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‘Dallas Cowboys Cheerleaders: Making the Team’ is Back, Yet Different

Did Kelli Finglass ever dream that the reality show was going to be so wildly successful as CMT's most-popular and longest-running TV show?

FRISCO - The success of the Dallas Cowboys Cheerleaders is undeniable. "America's Sweethearts" are an international brand, so much so that the star-spangled uniform hangs in the Smithsonian’s National Museum of American History. 

Director Kelli Finglass has been instrumental in creating an institution that is "often imitated but never equaled." Finglass wore the iconic uniform for the Dallas Cowboys Cheerleaders from 1984 to 1989. Upon DCC retirement, Cowboys owner Jerry Jones swiftly hired Finglass as assistant director. Finglass was promoted in 1991 and the department became a successful profit center for the first time in their 20 year history.

After spending a year in the Covid-19 bubble, “Dallas Cowboys Cheerleaders: Making the Team,” is back for a 16th season, premiering on CMT on Friday, September 17 at 9p/8c. Competing for a highly-coveted spot on the most iconic professional cheerleading team in America during a global pandemic leads to a unique season.

"This season is special because it is the season that couldn't and shouldn't happen," Finglass said. "We are all dealing with a changed world. Typically our auditions are very planned and predictable ... This has been the most fluid and dynamic environment. We all had to learn new ways of doing things... How do you pick a dance team without meeting them?"

In a year unlike any other, this season will spotlight the 600-plus candidates that submitted online audition tapes, with 25 rookies chosen to battle it out for a chance. It is the largest training camp the organization has ever held. The cheerleaders that make the squad get to perform at AT&T Stadium, cheering on the Cowboys, who currently have the best odds (+125 on FanDuel) to win the NFC East Division. Finglass revealed that the tedious process helped the coaches to better know the dancers and joked that from the video submissions, she now knows which team members have the best-landscaped yards at their homes.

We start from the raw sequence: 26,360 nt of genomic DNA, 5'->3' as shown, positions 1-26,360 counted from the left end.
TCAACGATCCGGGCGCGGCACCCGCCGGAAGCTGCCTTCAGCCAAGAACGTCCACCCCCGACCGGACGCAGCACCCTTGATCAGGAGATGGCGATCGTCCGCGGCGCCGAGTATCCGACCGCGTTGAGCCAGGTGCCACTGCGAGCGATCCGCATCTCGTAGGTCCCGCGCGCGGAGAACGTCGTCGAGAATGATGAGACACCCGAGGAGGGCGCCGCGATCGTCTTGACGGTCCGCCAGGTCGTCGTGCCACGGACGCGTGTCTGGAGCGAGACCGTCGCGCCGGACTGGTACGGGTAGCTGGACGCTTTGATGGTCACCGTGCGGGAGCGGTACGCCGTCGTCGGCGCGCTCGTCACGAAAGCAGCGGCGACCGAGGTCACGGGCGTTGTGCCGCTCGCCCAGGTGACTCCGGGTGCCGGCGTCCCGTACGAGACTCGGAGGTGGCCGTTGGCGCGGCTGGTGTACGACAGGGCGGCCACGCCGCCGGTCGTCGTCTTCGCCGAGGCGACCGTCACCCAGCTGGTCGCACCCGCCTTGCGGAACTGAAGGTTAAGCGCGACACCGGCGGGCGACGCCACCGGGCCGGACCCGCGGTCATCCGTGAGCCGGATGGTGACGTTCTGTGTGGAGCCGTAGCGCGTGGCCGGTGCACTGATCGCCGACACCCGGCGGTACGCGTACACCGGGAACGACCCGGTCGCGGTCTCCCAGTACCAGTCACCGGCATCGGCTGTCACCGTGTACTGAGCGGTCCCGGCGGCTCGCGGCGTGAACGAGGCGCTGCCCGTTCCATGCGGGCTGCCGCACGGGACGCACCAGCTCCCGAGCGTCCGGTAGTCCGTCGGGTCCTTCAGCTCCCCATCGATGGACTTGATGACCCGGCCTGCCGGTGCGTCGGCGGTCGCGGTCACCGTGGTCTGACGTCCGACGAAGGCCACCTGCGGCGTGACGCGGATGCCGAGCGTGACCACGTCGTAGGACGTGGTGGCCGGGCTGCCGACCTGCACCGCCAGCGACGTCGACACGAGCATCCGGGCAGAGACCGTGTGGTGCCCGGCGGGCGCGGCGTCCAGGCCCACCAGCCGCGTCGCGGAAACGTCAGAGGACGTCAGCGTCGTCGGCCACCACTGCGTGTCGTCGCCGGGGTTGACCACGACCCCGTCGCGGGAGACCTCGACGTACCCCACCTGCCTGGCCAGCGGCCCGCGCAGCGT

"We have adjusted, rallied and we have an amazing group because of it," Finglass said. "This year we get to celebrate being back together. That is what is most special about season 16. You'll see cheerleaders in tears because they get to do a kick line again, get to share their locker room again or have a game-day meal together again. Those moments that we might have previously taken for granted have become moments of tearful gratefulness."

Did Finglass ever dream that the reality show was going to be so wildly successful as CMT's most-popular and longest-running TV show?

"No, (when it started) I hardly knew what a pilot TV show was," Finglass said. "My vision was to show people what our auditions were like, kind of what used to be the talent portion of a pageant so people could see all the great solos and dancers. I could never have imagined how the backstories filled out an entire season. I never could have imagined the interest level."

The newest season isn't all "warm and fuzzy." Finglass teased that there is drama, abrupt departures and some "lessons in grace, maturity and decision making." The show will feature major makeovers, a viewer-favorite. 

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In my exclusive interview (videos below) with Finglass, the East Texas native also divulged what it is like to work for "visionary" Jones, what happens when the cameras turn off and her best advice to aspiring dancers who want to join DCC.

Advice for aspiring Dallas Cowboys Cheerleaders:

Finglass' favorite Jerry Jones story:

DCC: When the camera's are not rolling

Did you know the DCC uniform is in the Smithsonian’s National Museum of American History?